Go watch Beasts of a Southern Wild already, will you?
The documentary The Imposter blew my mind much in the same way that Catfish did three years ago. I’m still thinking about it.
Take this Waltz bewitched me. Michelle Williams is excellent, Toronto is gorgeous, the plot did what plots often do not (at least as concerns female desire).
Bill Cunningham New York. Do you like fashion? Old people? Anna Wintour passing judgment? Kooky New York street photography? I fell in love with this movie and, of course, Bill Cunningham himself. Streaming on Netflix.
It’s Christmas time, which means it’s time to put away Love Actually and watch the underrated Family Stone. Rachel McAdams just kills me in this movie, plus I cry like a small child.
Best horrible show: Arrow. So clunky, so obvious, so hot right now!
Did I mention that I really really like Nashville?
Emily Nussbaum, writing in The New Yorker, convinced me to give Switched at Birth a chance. I’m so glad she did.
Alex Ross, “Love on the March” — the best breakdown of the history of gay culture in America and its political implications I’ve read. Historical yet super compelling: a must read.
“On Connie Britton’s Hair” from Avidly — glorious.
John Seabrook, “Factory Girls” — BAAAAAAAH! K-Pop IS SO CRAZY AND FASCINATING. Get on this.
Kiese Laymon, “How To Slowly Kill Yourself and Others in America: A Remembrance” — the best essay I’ve read this year. Revelatory.
David Remnick, “We Are Alive” — Bruce Springsteen at 62. He’s still effing got it.
Maura Johnson, “Why the Ads for Engagement Rings Make Me Uncomfortable.” An oldie by goodie.
Jane Marie, “He’s So Unusual” — Jane’s uncle did Cyndi Lauper’s make-up! Everything about this essay is amazing.
John Jeremiah Sullivan, “Where is Cuba Going?” — if JJS writes it, I will always read it.
John Jeremiah Sullivan, “Venus and Serena Against the World” — see what I mean?
Ann Powers, “It Isn’t (Just) Ironic: In Defense of the Hipster” — more specifically, Macklemore.
Mallory Ortberg, “Have you Heard the One About the Religious Woman Who Stops Being Religious in College?” Damn that girl can write.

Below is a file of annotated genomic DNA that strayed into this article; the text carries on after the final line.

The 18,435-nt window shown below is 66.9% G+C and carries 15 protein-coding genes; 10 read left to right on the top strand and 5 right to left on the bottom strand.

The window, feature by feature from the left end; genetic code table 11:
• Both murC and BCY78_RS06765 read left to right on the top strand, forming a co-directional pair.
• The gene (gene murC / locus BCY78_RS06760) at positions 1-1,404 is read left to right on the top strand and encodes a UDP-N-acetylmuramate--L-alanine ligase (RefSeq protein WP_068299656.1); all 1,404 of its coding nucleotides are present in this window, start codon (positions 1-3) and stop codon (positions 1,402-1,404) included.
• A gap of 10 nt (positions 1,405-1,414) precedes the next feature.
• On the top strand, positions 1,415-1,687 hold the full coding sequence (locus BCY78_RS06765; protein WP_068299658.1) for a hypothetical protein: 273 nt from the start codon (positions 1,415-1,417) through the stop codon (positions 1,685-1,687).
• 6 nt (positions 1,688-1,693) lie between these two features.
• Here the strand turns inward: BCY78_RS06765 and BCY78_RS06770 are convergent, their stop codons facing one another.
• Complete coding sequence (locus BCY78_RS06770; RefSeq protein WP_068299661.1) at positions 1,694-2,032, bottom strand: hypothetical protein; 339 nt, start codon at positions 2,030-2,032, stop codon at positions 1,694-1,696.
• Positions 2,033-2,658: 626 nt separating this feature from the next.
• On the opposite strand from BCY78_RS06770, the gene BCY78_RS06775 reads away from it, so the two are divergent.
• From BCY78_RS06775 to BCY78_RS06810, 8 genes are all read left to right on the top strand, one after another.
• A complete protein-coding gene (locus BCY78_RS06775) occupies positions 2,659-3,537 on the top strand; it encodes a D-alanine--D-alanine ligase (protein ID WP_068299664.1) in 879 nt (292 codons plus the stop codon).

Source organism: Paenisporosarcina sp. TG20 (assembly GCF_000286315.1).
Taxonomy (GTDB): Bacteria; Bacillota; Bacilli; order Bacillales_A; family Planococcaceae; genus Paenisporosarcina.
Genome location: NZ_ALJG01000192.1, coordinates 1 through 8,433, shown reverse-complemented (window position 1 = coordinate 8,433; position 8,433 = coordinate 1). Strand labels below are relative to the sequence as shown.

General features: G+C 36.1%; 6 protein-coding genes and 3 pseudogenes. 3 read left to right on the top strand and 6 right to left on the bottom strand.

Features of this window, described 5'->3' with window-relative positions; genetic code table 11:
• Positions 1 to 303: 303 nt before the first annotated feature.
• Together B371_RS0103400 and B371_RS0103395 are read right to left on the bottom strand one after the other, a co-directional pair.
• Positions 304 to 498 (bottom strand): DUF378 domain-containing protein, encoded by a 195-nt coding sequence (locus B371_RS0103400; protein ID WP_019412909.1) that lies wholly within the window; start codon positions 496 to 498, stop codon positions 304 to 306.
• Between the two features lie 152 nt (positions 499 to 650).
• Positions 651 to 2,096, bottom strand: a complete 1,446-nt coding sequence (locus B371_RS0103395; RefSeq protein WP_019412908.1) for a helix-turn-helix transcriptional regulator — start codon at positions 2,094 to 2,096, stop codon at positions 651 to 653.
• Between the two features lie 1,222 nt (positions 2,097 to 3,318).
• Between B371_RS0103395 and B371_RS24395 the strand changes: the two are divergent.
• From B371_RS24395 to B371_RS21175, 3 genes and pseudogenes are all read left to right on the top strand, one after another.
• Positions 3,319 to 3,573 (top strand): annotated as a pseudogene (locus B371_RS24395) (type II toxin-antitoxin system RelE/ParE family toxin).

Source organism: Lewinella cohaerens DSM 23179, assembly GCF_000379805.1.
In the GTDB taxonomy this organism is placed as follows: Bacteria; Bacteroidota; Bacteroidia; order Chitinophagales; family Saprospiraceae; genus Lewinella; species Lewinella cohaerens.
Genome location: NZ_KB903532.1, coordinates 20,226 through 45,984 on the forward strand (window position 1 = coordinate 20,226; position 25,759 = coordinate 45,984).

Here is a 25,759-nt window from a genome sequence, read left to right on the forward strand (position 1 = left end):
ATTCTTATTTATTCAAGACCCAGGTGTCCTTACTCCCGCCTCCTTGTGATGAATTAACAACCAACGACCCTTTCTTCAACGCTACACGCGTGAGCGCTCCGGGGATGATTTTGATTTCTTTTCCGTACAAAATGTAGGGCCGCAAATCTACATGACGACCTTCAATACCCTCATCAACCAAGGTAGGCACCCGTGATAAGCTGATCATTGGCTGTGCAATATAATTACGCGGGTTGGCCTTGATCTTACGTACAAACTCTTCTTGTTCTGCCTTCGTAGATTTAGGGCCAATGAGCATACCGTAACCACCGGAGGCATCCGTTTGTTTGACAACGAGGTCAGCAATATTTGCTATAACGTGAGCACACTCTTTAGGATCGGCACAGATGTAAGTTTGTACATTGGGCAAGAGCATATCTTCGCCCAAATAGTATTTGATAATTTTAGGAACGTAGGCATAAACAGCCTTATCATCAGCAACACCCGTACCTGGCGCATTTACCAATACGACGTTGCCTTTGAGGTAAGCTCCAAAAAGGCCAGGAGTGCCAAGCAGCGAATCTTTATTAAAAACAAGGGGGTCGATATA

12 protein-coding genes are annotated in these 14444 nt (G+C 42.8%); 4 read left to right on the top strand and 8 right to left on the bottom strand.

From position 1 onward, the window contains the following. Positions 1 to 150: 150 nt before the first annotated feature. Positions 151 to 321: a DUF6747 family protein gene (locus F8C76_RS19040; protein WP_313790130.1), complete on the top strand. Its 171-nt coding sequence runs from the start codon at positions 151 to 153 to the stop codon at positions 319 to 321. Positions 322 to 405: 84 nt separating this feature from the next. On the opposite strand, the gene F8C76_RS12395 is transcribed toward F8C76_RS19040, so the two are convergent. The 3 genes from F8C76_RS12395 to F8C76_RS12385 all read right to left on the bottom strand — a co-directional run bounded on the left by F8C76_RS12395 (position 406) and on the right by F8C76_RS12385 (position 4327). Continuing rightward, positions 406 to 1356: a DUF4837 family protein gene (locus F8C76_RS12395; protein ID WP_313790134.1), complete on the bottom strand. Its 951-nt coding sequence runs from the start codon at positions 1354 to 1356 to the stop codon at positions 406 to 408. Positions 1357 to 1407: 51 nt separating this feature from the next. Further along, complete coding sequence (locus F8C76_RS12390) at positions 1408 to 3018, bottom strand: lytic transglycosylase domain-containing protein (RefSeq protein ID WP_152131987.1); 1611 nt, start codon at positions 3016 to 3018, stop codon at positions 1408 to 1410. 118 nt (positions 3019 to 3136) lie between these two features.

Everything — no seriously, everything — in the Columbia Journalism Review “Fame” Issue.
I’ve been rereading Margaret Atwood’s Alias Grace and it is blowing my mind all over again.
I avoided Swamplandia! for a long time because it seemed too twee, or maybe too fantasyland. But it’s amazing, the writing is amazing, the voice is unlike any other I’ve read.
Louise Erdich just won the National Book Award for her new novel, which I’m obviously going to love, but if you’ve read her before, The Master Butcher’s Singing Club is preposterously good: sausage, German veterans, North Dakota, this book has everything! Breaks your heart and mends it.
Beautiful Ruins is what you should be reading re: Dick & Liz instead of watching the abomination that was Lindsay Lohan as Elizabeth Taylor. It’s part historical fiction, part romance, part beautiful Italian pastoral — perfect beach read that’s actually well-written.
The new Sade, no question: Jessie Ware, Devotion. Would it be blasphemy to suggest she might be even better?
The Nashville soundtrack, available piecemeal via Spotify [search "Nashville Cast"]
Andrew Bird, Break It Yourself/Hands of Glory. Superb writing/working music.
Horse Feathers, House With No Name / Thistled Spring. Iron & Wine + Josh Ritter.
Explosions in the Sky, Take Care, Take Care, Take Care. Any time I’m missing Friday Night Lights/Matt Saracen, here’s where I go.
I cannot adequately describe my love for the Sleep Cycle app. I’m obsessed with it. I’m always trying to up my “sleep quality” and looking at my sleep charts and really excited when I wake up in the morning and get to see the graph. Nerdily excellent.
I love Grantland, I love Grantland’s “Hollywood Prospectus,” but I love it the most when Chris Ryan and Andy Greenwald talk about movies and television. (Go here, then search for the ones where it’s a conversation between the two of them). It’s a particular taste — a mix of Philly, indexical music/film/television knowledge, educated humor — but it tastes so good.
My friend Rebecca Onion runs Slate’s new history blog, The Vault. She is brilliant and it is brilliant; end of story. Wee stoves, giant babies!
Finally, make Cook’s Illustrated meticulously-stepped Vegetarian Chili. It takes all day, but it will change your life. I’m not even a vegetarian and I can honestly say it tastes better than meat. Explanation here; pirated recipe here.
As always, please feel free to add your own endorsements in the comments — and I’d love to hear back once/if you try any of the items listed above.